Rounds, especially handgun rounds, don’t always put a threat down.

And as we can see, even if they do, they won’t always keep him down…

We should also take note of how rapidly things changed from his going down, to coming back up, and to then closing space for close quarters contact.

Close Contact

Close quarters combat happens, yes, even with guns, even after people have been shot. Many years ago I taught a course I called Close Contact – short for Close Confrontation Tactics. The idea was that since police shooting confrontations more often than not occur at close range, very often within contact distance, and that space can contract and extend based on situational dynamics, facility with these skills is a matter of officer survival.

All sorts of things can occur here, especially when one party is not skilled, not comfortable, and unwilling to be in this kind of fight.  A common factor across firearms training in both law enforcement and the private sector is that it is almost totally divorced from hand-to-hand combat. The few efforts to address “contact shooting” are still generally along the lines of this:

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Search it – you will find that even quality firearms instructors today teach methods that are little different – back on the heels, weapon projected, muzzle floating, and always against stationary targets that cause no disruption of balance, no movement, and no opposing pressure.  Despite much discussion to the contrary, many of the instructors teaching these things don’t do any realistic hand-to-hand combat training – never mind doing it with their guns. For sure, there are many fit firearms instructors, very good shooters, that do tell us that all ’round tactical preparation is extremely important, and yet when asked about hand to hand skills tend to answer in the same way as one instructor recently told a friend of mine that asked him this question:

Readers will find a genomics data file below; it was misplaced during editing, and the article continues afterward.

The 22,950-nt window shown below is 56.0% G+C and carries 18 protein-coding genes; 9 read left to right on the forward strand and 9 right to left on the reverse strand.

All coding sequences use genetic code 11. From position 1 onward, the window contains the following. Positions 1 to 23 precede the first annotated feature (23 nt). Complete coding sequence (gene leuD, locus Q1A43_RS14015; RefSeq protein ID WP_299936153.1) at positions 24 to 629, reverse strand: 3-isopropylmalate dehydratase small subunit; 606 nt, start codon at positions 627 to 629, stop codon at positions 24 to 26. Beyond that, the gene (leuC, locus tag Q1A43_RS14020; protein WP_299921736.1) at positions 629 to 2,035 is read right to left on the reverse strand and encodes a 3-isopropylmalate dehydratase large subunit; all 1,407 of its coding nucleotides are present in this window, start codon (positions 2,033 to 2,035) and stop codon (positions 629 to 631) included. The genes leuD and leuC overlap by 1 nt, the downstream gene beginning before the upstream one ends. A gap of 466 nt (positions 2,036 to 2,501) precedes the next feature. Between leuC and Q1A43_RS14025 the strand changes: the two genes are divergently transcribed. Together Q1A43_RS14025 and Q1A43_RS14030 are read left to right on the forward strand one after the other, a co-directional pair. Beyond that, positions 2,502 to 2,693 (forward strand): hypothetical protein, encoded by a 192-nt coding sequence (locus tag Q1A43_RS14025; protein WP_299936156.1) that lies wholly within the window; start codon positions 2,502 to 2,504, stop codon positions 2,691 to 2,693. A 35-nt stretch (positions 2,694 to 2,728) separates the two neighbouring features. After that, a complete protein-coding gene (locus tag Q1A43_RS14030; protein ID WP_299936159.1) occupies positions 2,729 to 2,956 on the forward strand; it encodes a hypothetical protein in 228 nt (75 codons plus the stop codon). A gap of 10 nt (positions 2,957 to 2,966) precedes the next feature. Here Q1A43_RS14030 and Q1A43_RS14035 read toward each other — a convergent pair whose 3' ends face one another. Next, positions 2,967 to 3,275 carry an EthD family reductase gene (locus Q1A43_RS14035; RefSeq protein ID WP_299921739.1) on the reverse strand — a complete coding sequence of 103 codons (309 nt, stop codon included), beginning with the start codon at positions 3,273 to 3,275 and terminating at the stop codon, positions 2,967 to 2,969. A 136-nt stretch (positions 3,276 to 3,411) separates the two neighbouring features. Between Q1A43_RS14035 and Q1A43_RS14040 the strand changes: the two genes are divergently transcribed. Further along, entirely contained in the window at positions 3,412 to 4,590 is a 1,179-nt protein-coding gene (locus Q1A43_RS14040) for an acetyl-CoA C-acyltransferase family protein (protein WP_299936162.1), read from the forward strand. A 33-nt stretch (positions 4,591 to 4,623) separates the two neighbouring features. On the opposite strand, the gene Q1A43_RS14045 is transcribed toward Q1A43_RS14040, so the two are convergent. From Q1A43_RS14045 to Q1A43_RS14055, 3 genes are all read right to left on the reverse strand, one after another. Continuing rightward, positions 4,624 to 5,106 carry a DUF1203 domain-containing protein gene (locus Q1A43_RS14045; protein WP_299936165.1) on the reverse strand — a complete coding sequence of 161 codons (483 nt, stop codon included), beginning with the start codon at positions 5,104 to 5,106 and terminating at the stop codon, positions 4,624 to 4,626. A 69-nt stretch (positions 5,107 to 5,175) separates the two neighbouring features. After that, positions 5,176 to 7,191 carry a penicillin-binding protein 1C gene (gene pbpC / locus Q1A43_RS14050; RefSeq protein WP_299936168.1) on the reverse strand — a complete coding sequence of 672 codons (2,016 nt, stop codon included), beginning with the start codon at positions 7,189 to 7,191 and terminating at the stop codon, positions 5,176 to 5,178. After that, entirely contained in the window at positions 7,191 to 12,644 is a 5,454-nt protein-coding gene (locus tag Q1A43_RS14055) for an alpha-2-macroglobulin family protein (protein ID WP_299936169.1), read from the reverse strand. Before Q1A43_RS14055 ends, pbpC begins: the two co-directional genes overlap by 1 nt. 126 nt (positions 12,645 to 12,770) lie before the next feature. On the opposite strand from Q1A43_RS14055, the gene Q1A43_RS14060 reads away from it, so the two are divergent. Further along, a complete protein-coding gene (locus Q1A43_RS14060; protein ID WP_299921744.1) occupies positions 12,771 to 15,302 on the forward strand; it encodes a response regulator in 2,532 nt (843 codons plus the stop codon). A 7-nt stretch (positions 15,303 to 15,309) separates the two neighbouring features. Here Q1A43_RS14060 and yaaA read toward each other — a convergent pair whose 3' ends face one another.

“I’m not really a Defensive Tactics guy.”

The same instructors teach officers like the one in the video that was literally taken hostage here because he had no idea what to do when things rapidly collapsed to this range. The argument would not doubt be “well he shoulda shot him long before that!” But lets face it – he had shot him – looks like at least one round probably hit the guy- and he coulda shot him way back when, right in front of the patrol car, and this same thing could have happened.

Its All Okay In the End

In the spirit of the typical law enforcement incident debrief, we can at least say this all turned out okay in the end. Not because of training, not because of good tactics or decisiveness, but because eventually the suspect did what he probably intended to do from the beginning: force the officer’s hands to kill him.  No officer was killed and one was able to finally do what the situation demanded: a hostage rescue shot to save his own partner when the suspect was in bodily control of the latter, trying to take his gun. Something I can almost guarantee this second officer never trained.

We need to train better in order to handle things like this better.